Program details

Friday, May 8 | Harris Hall 107, 1881 Sheridan Road
| directions to south campus parking garage, 1847 campus drive map.
| directions from south campus parking garage to harris hall map.
| parking is FREE after 4:00pm + weekends.



4:30 pm

Keynote address: Adriana Petryna, University of Pennsylvania (Anthropology, Professor)
"What is a Horizon? Extinction and Borrowed Time Amid Climate Change" 


Public reception |  Harris Hall 108

Saturday, May 9  |  Helmerich Auditorium, Annie May Swift Hall, 1920 Campus Drive

| directions to south campus parking garage, 1847 campus drive map. 

|  directions from south campus parking garage to annie may swift hall map.

parking is FREE after 4:00 pm + weekends.

8:30 am

Continental breakfast


Panel 1: Truth Spots and the “Psy” Sciences 

Mariana Craciun, Northwestern University (Sociology, Postdoctoral Fellow)

“Beyond the Psychoanalyst’s Couch: Place and Time in Psychotherapy”

Katya (Kai) Mishuris, University of Michigan (History, graduate student)

“Mental Testing in Russian Child Science”

Eugene Raikhel, University of Chicago (Human Development, Assistant Professor) and

Stephanie Lloyd, Laval University (Anthropology, Assistant Professor)

“Uncertain Objects in the Molecular Epigenetics of Suicide Risk”

Commentator: Thomas Gieryn, Indiana University (Sociology, Professor)


Coffee break

11:00 am - 12:30 pm

Panel 2: Scaling Economic and Environmental Knowledge

Perrin Selcer, University of Michigan (History, Assistant Professor)

“Placing the Global Environment”

Margarita Rayzberg, Northwestern University (Sociology, graduate student) and

Luciana de Souza Leao, Columbia University (Sociology, graduate student)

“Where Field Experiments are Conducted in Economics: NGOs as a Site of Knowledge-Making in International Economic Development”

Samer Alatout, University of Wisconsin-Madison (Environmental Sociology, Associate Professor)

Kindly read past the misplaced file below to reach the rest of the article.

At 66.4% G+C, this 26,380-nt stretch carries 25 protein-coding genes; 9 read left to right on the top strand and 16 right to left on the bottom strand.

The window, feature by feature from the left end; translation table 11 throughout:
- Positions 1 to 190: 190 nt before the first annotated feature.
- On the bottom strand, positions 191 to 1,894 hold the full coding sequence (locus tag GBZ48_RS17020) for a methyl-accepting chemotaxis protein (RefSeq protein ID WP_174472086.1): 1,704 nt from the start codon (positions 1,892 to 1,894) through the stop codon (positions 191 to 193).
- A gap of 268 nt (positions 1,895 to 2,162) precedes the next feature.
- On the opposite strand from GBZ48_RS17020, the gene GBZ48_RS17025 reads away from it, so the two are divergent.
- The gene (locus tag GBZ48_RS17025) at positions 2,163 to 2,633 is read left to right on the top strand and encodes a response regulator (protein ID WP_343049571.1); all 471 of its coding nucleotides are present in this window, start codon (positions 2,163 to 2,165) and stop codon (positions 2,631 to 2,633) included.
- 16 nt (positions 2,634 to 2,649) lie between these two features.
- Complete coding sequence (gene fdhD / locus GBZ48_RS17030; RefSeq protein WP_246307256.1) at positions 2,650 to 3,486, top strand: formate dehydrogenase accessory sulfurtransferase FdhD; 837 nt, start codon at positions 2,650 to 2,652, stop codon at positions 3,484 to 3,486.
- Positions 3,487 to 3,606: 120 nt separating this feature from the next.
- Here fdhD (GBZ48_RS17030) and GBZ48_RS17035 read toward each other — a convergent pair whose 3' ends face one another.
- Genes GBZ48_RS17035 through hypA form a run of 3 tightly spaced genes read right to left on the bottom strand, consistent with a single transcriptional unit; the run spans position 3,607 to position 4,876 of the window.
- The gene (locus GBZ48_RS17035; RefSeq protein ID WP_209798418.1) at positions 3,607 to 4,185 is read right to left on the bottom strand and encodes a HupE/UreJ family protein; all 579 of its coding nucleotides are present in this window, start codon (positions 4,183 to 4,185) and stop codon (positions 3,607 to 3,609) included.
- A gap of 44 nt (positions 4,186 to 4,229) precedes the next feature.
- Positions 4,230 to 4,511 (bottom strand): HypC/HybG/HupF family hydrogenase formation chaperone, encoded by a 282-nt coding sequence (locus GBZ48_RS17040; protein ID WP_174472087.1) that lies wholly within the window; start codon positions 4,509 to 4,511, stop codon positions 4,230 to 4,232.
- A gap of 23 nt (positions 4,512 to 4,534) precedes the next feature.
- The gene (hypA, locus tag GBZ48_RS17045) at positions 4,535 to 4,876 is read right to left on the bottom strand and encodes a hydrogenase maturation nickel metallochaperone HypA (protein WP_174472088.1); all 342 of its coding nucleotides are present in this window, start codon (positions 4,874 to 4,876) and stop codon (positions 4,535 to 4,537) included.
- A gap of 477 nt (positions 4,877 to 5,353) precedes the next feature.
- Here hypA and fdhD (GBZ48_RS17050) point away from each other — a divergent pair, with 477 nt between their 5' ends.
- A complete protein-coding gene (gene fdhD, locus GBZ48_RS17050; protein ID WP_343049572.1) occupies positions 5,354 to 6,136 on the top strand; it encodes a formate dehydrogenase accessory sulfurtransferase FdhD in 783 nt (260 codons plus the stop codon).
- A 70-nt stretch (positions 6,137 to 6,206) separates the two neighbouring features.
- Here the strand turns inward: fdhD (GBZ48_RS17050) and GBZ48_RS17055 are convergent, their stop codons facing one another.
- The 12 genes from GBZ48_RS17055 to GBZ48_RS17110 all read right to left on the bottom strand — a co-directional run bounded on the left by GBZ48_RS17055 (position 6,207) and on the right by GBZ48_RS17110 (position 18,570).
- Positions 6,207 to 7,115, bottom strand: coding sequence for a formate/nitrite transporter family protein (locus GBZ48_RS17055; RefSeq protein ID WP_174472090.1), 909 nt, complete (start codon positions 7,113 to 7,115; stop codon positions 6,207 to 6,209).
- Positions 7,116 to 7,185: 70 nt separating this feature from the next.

"From River to Border: the Jordan, Palestine, and Environmentalism of the Colonized”

Commentator: Michelle Murphy, University of Toronto (History and Gender Studies, Professor)

12:30-2:00 pm

Lunch |  Harris Hall 108


Panel 3: Embodied Practice and Place

Ellen Amster, McMaster University (History and Clinical Epidemiology, Professor)

“The Muslim Midwife: Birth as Medical Knowledge, Social Mediation, and the Constitution of the Political Subject in French Morocco"  

Tara Dosumu Diener, University of Michigan (History/Anthropology, graduate student)

“The Importance of Knowing about Not Seeing in a Sierra Leonean Hospital”

Daniel Stolz, Northwestern University (History, Postdoctoral Fellow)

“‘Manual Apprenticeship’: Embodiments of Measurement in British Occupied Egypt”

Commentator: Judith Farquhar, University of Chicago (Anthropology, Professor)


Coffee break


Panel 4: Liminal Spaces and Creole Places

Anita Chan, University of Illinois (Media Studies, Assistant Professor)

“Networking Peripheries: Technological Imaginaries, Innovation Futures and Hacking the Informatic Ideal in Latin America”

Christopher Dunlap, University of Chicago (History, graduate student)

“Scientific Communities, Nuclear Energy and Diplomacy in Brazil and Argentina, 1970-1995”

Pilar Ossorio, University of Wisconsin-Madison (Law, Professor)

“Bioscience Data Sharing: Data Repositories as Liminal Spaces”

Commentator: Eden Medina, University of Indiana (Informatics and Computing, Associate Professor)


Dinner for all conference attendees at Mt. Everest, 630 Church Street, Evanston | RSVP's required